In the wake of the Wild’s 6-3 meltdown at Dallas on Tuesday, when a 3-0 Minnesota lead late in the second period devolved into a barrage of poor play and bad decisions, the subject of turnovers is both important and complicated.
According to NHL.com, the Wild was credited with 20 giveaways in the game — an extremely high number. In fact, that’s the most giveaways the Wild has had in any game since being charged with 21 on March 24, 2015 against the Islanders (a game they actually won).
Mike Yeo was the coach back then, not Bruce Boudreau. And the fourth-year Wild coach was understandably not pleased with how things unfolded Tuesday.
“We have guys that continually give it away,” Boudreau said after the game, per our Sarah McLellan. “It creates penalties, it goes the other way and consequently, it’s in our net. If we had just kept getting it deep, and checking like we were doing, we would have been fine.”
Here’s the thing, though: the Wild actually doesn’t turn the puck over very much relative to the rest of the league — at least not according to NHL.com’s giveaway stats.
Through 12 games this season, Minnesota has committed the fifth-lowest number of giveaways (104) in the league even after Tuesday’s debacle. And last year, when the Wild plummeted to last in its division and missed the playoffs after making the postseason six consecutive times, Minnesota had by far the fewest giveaways in the league (517). The next-lowest was Colorado at 595, while the leader, Florida, had 1,234.
That sort of disparity, though, might tell us more just as much about the stat and how it’s being tracked as the teams themselves.
Those who follow hockey analytics far more than I do (hat tip in particular to Matthew Coller) suggest that even though there’s a basic understanding of what constitutes a giveaway there’s a pretty wide variance in how giveaways are charted.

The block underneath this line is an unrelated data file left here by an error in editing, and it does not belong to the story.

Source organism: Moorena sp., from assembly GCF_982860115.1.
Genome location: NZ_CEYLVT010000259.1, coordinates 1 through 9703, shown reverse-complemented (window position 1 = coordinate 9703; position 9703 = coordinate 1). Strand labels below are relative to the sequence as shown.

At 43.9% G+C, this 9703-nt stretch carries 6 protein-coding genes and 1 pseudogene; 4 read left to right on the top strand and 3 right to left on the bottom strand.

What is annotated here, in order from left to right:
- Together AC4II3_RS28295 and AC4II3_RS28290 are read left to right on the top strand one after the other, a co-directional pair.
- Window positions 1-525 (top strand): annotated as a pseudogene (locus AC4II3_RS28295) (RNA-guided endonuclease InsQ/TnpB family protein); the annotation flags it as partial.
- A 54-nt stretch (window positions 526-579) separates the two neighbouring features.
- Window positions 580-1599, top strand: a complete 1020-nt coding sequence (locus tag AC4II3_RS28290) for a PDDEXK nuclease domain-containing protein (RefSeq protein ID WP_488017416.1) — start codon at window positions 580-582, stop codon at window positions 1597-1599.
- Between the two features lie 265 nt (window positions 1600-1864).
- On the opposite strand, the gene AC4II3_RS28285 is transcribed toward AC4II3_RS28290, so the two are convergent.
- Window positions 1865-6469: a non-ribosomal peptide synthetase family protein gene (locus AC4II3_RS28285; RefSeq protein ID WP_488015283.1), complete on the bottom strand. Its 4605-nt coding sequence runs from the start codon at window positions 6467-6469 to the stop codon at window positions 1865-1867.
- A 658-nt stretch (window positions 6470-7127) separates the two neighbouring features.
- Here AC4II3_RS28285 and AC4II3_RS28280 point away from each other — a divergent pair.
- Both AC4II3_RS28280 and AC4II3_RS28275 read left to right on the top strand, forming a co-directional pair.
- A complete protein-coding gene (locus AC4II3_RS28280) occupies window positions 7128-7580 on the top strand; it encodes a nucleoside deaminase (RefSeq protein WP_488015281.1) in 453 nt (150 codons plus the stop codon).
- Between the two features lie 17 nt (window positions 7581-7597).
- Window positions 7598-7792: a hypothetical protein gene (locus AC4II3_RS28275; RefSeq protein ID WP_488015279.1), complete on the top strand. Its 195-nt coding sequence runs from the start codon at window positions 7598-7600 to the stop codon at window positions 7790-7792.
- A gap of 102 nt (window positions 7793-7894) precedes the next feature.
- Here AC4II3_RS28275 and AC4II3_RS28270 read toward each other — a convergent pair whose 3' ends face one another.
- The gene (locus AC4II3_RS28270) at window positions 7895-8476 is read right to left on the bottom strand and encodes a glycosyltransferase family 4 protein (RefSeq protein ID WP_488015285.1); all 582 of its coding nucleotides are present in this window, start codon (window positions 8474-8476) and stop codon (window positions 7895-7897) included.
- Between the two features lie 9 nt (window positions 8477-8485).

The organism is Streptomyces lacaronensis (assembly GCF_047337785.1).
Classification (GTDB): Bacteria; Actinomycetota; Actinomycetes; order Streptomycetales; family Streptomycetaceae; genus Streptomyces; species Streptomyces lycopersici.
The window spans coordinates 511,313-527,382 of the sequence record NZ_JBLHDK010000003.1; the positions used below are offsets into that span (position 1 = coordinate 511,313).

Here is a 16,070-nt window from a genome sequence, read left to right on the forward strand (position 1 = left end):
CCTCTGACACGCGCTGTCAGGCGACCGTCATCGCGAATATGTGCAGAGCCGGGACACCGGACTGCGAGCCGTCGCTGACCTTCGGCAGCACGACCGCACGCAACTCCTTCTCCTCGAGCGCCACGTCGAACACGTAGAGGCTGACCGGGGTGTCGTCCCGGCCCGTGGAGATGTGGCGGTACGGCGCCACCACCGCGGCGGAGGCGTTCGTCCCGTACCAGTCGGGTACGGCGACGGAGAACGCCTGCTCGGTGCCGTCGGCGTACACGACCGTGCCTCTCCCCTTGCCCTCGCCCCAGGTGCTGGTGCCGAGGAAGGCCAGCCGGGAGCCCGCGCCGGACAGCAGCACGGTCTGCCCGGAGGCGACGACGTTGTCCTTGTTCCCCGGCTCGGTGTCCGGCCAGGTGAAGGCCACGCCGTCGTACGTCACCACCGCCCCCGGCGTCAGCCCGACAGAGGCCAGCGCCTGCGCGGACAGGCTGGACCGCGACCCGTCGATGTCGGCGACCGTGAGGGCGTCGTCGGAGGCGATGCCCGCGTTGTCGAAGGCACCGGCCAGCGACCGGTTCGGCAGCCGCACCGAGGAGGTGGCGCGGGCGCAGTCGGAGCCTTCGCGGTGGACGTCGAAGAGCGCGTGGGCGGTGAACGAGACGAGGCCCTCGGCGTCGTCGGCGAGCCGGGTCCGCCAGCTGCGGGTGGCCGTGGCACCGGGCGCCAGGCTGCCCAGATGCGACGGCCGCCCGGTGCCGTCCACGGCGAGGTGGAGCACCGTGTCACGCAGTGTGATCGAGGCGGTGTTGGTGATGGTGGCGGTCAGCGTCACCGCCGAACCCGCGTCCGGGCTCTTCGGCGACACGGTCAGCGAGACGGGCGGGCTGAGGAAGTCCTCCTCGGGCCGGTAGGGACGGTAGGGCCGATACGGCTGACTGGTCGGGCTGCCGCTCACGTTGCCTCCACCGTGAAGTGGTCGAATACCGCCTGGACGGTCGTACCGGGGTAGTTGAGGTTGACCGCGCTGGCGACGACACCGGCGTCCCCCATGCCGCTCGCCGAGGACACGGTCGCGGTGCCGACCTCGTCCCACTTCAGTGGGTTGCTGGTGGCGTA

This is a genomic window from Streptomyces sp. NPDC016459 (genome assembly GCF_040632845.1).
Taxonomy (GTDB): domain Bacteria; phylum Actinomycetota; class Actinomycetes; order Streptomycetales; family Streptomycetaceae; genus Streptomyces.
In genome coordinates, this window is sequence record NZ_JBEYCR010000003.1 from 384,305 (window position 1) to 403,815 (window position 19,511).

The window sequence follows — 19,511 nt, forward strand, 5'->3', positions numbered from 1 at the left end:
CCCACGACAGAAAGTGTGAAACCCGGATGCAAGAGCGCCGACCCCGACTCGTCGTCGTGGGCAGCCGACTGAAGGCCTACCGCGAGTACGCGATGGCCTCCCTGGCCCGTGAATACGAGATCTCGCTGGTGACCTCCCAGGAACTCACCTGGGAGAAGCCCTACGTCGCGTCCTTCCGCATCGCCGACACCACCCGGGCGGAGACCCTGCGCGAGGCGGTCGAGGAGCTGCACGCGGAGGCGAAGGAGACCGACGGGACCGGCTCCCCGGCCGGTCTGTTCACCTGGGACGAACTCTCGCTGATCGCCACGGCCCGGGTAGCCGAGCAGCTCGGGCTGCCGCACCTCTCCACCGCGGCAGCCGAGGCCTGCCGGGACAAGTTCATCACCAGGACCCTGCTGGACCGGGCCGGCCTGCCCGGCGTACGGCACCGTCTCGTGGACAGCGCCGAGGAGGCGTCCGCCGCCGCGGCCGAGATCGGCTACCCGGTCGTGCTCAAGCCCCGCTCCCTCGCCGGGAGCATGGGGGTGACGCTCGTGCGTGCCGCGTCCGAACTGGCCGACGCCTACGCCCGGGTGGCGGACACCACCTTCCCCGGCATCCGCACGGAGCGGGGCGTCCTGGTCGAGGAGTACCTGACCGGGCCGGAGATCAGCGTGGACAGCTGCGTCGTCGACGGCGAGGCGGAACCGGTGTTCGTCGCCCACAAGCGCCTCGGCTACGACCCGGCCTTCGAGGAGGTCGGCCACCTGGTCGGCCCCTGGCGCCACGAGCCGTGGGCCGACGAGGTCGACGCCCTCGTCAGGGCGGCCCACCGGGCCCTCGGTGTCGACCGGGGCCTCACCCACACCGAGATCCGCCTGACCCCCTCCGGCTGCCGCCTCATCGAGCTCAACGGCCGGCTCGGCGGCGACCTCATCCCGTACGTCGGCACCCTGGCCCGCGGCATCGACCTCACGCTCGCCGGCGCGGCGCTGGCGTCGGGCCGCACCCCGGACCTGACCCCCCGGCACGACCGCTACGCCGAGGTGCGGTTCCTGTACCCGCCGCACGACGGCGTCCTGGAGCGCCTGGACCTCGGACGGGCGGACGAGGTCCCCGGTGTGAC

And a lot of that shows up in home-and-away data for the Wild.
This year, for instance, the Wild has been credited with 81 giveaways in eight road games (a little over 10 per game) and just 23 in four home games (a little less than six per game). Last season, the Wild had 295 road giveaways and 222 home giveaways, even though Minnesota had a better road record than home record.
And since the start of the 2013-14 season, the Wild has had 15 games in which it has been tagged with 15 or more giveaways. All but one of those came on the road.
That’s not to suggest whomever is tabulating giveaways at Xcel Energy Center is doing it wrong, but that is a lot of evidence to suggest there’s a different standard.
That said, the Wild also has a reputation for playing smart and valuing possession. If you merely doubled Minnesota’s road giveaways last season (295), the Wild still would have finished with the fewest giveaways in the league (590).
How do we reconcile all this information?
Boudreau has a high standard with giveaways, but he’s not wrong that it’s been a problem this season. If we isolate on just road giveaways this season and use that as a season-long pace, the Wild would finish this season with 836 giveaways — way more than last season.
And more than anything, it’s a lesson in making sure data is meaningful before leaning on it too much. Because the eye test sure suggests the Wild — even if the numbers say overall Minnesota has the fifth-lowest giveaway number — is being careless with the puck.